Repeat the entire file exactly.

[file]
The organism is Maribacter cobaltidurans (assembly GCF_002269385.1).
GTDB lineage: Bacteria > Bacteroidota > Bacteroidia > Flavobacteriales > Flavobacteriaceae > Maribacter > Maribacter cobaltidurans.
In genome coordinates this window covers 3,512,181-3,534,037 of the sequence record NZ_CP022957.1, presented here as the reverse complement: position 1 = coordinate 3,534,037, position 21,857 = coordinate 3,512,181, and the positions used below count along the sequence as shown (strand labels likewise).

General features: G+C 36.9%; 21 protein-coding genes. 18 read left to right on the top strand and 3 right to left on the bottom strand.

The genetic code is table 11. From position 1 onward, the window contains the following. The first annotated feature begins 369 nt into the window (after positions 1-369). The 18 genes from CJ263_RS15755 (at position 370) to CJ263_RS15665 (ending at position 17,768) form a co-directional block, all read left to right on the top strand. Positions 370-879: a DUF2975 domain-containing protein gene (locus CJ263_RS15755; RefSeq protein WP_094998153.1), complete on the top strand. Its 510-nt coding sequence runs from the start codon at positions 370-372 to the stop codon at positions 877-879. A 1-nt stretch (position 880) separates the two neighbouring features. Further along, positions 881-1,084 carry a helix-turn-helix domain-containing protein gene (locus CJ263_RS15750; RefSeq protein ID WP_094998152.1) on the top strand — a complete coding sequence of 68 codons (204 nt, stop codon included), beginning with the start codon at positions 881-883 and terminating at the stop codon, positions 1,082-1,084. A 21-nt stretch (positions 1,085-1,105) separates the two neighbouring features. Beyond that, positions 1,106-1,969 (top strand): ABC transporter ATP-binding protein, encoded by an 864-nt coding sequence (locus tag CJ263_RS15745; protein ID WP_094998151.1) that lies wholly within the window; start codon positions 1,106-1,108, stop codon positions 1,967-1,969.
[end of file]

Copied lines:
The organism is Maribacter cobaltidurans (assembly GCF_002269385.1).
GTDB lineage: Bacteria > Bacteroidota > Bacteroidia > Flavobacteriales > Flavobacteriaceae > Maribacter > Maribacter cobaltidurans.
In genome coordinates this window covers 3,512,181-3,534,037 of the sequence record NZ_CP022957.1, presented here as the reverse complement: position 1 = coordinate 3,534,037, position 21,857 = coordinate 3,512,181, and the positions used below count along the sequence as shown (strand labels likewise).

General features: G+C 36.9%; 21 protein-coding genes. 18 read left to right on the top strand and 3 right to left on the bottom strand.

The genetic code is table 11. From position 1 onward, the window contains the following. The first annotated feature begins 369 nt into the window (after positions 1-369). The 18 genes from CJ263_RS15755 (at position 370) to CJ263_RS15665 (ending at position 17,768) form a co-directional block, all read left to right on the top strand. Positions 370-879: a DUF2975 domain-containing protein gene (locus CJ263_RS15755; RefSeq protein WP_094998153.1), complete on the top strand. Its 510-nt coding sequence runs from the start codon at positions 370-372 to the stop codon at positions 877-879. A 1-nt stretch (position 880) separates the two neighbouring features. Further along, positions 881-1,084 carry a helix-turn-helix domain-containing protein gene (locus CJ263_RS15750; RefSeq protein ID WP_094998152.1) on the top strand — a complete coding sequence of 68 codons (204 nt, stop codon included), beginning with the start codon at positions 881-883 and terminating at the stop codon, positions 1,082-1,084. A 21-nt stretch (positions 1,085-1,105) separates the two neighbouring features. Beyond that, positions 1,106-1,969 (top strand): ABC transporter ATP-binding protein, encoded by an 864-nt coding sequence (locus tag CJ263_RS15745; protein ID WP_094998151.1) that lies wholly within the window; start codon positions 1,106-1,108, stop codon positions 1,967-1,969.